It happened first at Southern States' Vienna store. Now it is happening in Manassas. Eight miles away, in dairy and livestock country, the Nokesville store is feeling the first rumblings.

"I expect that in the next couple of years there will be a pretty drastic change here, too," Nokesville manager James Croushorn said. Five years ago, 91 percent of his sales were agricultural; today it is down to 80 percent. The farmers, he added, are "thinning down."

In an effort to keep up with what it views as inevitable change, Southern States last year introduced vegetable seeds developed specifically for the back yard garden: Golden Delite sweet corn, Dasher cucumbers and Statesman tomatoes.

It also has introduced special turf grasses for lawns. The company still recruits employes from agricultural colleges, but it is, for the first time, hiring business and marketing majors and placing them in stores that do not require agronomic expertise, Gass said.

Urbanization also means that stores with shrinking numbers of farm customers, such as in Leesburg and Purcellville, Va., are being merged into one managerial district to facilitate the sharing of expensive equipment such as bulk feed trucks, he added.

Some stores, unable to keep a high percentage of farm customers, have lost their local cooperative status and autonomy. Like the Manassas store, they now are owned outright by Southern States.

One of the last farm customers to patronize the Manassas store is Harley Klines, who has a dairy herd of 120 Holsteins. He still needs a ton of grain a day, plus other supplies.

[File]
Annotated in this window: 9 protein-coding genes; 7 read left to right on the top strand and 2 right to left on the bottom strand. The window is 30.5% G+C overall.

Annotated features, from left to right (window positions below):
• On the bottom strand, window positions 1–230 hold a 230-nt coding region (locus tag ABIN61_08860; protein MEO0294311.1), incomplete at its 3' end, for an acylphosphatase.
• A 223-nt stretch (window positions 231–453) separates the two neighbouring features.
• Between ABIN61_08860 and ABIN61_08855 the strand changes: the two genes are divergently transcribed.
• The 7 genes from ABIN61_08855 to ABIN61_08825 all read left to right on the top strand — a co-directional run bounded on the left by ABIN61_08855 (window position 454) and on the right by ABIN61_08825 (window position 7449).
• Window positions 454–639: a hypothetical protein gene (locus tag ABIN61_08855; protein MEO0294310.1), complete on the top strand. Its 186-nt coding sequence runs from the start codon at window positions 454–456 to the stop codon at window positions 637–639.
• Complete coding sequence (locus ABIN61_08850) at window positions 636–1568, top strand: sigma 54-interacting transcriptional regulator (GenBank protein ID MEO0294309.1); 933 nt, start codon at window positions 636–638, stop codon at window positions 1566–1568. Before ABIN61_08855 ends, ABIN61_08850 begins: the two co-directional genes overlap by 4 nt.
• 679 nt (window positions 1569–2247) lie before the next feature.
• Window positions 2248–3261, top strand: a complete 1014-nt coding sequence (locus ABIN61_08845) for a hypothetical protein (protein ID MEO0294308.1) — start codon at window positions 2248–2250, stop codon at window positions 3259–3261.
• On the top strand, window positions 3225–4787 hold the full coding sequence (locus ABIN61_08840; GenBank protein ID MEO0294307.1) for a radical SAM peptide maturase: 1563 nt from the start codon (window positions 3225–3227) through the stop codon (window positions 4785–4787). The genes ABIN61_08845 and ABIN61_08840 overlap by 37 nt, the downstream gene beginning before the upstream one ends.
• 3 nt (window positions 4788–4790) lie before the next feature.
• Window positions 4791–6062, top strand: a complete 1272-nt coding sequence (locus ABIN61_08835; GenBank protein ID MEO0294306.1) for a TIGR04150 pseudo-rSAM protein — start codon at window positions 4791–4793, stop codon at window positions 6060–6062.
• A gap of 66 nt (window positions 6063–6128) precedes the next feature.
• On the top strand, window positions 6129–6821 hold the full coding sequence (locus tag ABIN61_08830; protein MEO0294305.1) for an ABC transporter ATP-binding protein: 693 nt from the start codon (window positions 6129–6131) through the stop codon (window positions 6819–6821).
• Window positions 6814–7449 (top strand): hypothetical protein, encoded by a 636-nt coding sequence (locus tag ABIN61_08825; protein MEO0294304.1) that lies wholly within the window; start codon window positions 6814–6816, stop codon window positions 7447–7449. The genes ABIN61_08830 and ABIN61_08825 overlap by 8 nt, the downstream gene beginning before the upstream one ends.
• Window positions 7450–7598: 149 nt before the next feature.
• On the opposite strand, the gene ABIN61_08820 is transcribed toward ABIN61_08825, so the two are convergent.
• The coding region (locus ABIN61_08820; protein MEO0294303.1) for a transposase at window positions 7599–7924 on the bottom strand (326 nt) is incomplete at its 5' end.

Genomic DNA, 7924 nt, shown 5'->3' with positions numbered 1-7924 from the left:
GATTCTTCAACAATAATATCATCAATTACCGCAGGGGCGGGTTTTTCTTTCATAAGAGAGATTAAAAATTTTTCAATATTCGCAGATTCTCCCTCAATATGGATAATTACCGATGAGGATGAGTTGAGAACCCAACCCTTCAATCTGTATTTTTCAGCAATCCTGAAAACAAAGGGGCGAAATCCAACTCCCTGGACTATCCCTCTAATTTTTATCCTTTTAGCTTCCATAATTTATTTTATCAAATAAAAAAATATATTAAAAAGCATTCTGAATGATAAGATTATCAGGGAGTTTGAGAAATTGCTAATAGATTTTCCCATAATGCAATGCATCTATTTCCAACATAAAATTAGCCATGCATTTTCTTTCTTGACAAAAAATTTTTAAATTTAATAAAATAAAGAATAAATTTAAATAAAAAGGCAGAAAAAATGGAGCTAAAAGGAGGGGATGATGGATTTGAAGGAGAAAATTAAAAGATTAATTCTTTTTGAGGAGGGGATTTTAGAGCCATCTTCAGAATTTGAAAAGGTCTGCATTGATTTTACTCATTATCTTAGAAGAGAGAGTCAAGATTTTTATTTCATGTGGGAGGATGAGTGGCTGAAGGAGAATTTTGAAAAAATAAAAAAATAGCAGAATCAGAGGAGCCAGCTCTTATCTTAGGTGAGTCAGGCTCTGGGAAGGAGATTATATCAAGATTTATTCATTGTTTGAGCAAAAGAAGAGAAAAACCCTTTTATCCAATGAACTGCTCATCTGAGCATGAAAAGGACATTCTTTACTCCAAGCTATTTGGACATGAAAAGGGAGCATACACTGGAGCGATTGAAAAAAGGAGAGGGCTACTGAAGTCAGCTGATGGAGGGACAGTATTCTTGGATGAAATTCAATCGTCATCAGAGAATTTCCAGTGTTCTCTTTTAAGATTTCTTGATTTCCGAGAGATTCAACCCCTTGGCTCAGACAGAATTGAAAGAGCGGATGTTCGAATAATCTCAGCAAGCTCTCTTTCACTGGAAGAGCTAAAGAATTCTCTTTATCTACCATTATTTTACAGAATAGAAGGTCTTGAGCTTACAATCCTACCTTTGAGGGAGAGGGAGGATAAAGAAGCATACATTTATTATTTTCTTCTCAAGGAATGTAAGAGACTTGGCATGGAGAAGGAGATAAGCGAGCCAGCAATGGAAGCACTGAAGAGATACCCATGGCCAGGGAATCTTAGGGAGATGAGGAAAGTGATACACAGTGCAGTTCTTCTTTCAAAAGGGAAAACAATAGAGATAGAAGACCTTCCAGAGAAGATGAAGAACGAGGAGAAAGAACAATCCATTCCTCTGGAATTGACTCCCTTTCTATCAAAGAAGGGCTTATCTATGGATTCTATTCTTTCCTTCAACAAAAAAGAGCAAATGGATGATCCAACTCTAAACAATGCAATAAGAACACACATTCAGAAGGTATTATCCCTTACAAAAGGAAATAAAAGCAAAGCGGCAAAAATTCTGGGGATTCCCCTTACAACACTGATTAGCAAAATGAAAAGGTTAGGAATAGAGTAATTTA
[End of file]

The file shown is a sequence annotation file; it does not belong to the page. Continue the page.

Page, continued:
If Klines needs something special, he either stocks up on it or has to place a special order. There is, for example, only one box of ToDay One-Day Mastitis Treatment on the Manassas store shelves for cows.

Klines realizes that suburbanites have needs, too, and he has taken the changes in stride.

"I now have a housing subdivision across the street from me," he said. "I used to rent that land. I took the last crops off of it. In fact, most of the land around me, I took the last crops off of."

Another loyal customer is Kite Roseberry, who this year will buy 1,000 pounds of hay seed, 60 bags of seed corn and as much as four tons of hog feed from the cooperative.

"It gets to the point where it's very few farmers who are left to patronize the store in Manassas anymore," Roseberry said, "and you're all the time getting offers on your place. I'm just waiting for the right one."

The questions posed by customers, too, have changed. They are not asking about poultry disease or hog maintenance anymore.

"They focus almost entirely on how to take care of shrubs, how do you use a particular pesticide in your garden, do you have any weedkiller?" Lee said.

Horses seem to be the one exception, in part because many people moving into Prince William County can afford to own a horse and can maintain it on a small lot. Sales of curry combs, hoof dressings and horse feed are increasing, Lee added.

As he spoke, his telephone rang. A caller asked if Lee had any hay that could be used for back yard mulch.

"Hay will seed your yard," Lee answered. "You want straw."

Could the Manassas co-op provide a small quantity of straw? "I live in a town house," the caller said. "I don't need a whole bale."

Lee nodded sympathetically. He grew up on a farm in Virginia's Northern Neck. Now he, too, lives in a town house.